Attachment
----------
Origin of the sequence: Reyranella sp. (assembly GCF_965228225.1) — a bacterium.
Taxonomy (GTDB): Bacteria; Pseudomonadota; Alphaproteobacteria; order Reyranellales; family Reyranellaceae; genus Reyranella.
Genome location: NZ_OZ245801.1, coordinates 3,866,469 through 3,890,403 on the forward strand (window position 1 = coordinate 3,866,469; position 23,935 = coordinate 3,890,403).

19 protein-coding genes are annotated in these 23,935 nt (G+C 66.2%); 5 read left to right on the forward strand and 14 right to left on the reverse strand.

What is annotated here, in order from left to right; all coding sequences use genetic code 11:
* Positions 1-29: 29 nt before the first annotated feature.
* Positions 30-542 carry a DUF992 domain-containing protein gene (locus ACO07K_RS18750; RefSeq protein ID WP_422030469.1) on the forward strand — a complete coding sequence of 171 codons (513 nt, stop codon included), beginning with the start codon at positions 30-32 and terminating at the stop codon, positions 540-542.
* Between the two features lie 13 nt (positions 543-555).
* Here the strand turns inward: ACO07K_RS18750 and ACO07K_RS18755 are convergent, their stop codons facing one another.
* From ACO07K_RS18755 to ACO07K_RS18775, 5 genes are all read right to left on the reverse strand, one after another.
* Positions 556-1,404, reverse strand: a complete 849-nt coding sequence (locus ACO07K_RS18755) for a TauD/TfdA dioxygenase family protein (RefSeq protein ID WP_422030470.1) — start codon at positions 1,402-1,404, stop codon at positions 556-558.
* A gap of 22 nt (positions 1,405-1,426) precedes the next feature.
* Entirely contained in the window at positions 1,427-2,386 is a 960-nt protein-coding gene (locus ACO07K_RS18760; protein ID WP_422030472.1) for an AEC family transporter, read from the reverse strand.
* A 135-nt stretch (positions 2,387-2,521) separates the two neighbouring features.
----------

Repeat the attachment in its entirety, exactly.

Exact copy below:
Origin of the sequence: Reyranella sp. (assembly GCF_965228225.1) — a bacterium.
Taxonomy (GTDB): Bacteria; Pseudomonadota; Alphaproteobacteria; order Reyranellales; family Reyranellaceae; genus Reyranella.
Genome location: NZ_OZ245801.1, coordinates 3,866,469 through 3,890,403 on the forward strand (window position 1 = coordinate 3,866,469; position 23,935 = coordinate 3,890,403).

19 protein-coding genes are annotated in these 23,935 nt (G+C 66.2%); 5 read left to right on the forward strand and 14 right to left on the reverse strand.

What is annotated here, in order from left to right; all coding sequences use genetic code 11:
* Positions 1-29: 29 nt before the first annotated feature.
* Positions 30-542 carry a DUF992 domain-containing protein gene (locus ACO07K_RS18750; RefSeq protein ID WP_422030469.1) on the forward strand — a complete coding sequence of 171 codons (513 nt, stop codon included), beginning with the start codon at positions 30-32 and terminating at the stop codon, positions 540-542.
* Between the two features lie 13 nt (positions 543-555).
* Here the strand turns inward: ACO07K_RS18750 and ACO07K_RS18755 are convergent, their stop codons facing one another.
* From ACO07K_RS18755 to ACO07K_RS18775, 5 genes are all read right to left on the reverse strand, one after another.
* Positions 556-1,404, reverse strand: a complete 849-nt coding sequence (locus ACO07K_RS18755) for a TauD/TfdA dioxygenase family protein (RefSeq protein ID WP_422030470.1) — start codon at positions 1,402-1,404, stop codon at positions 556-558.
* A gap of 22 nt (positions 1,405-1,426) precedes the next feature.
* Entirely contained in the window at positions 1,427-2,386 is a 960-nt protein-coding gene (locus ACO07K_RS18760; protein ID WP_422030472.1) for an AEC family transporter, read from the reverse strand.
* A 135-nt stretch (positions 2,387-2,521) separates the two neighbouring features.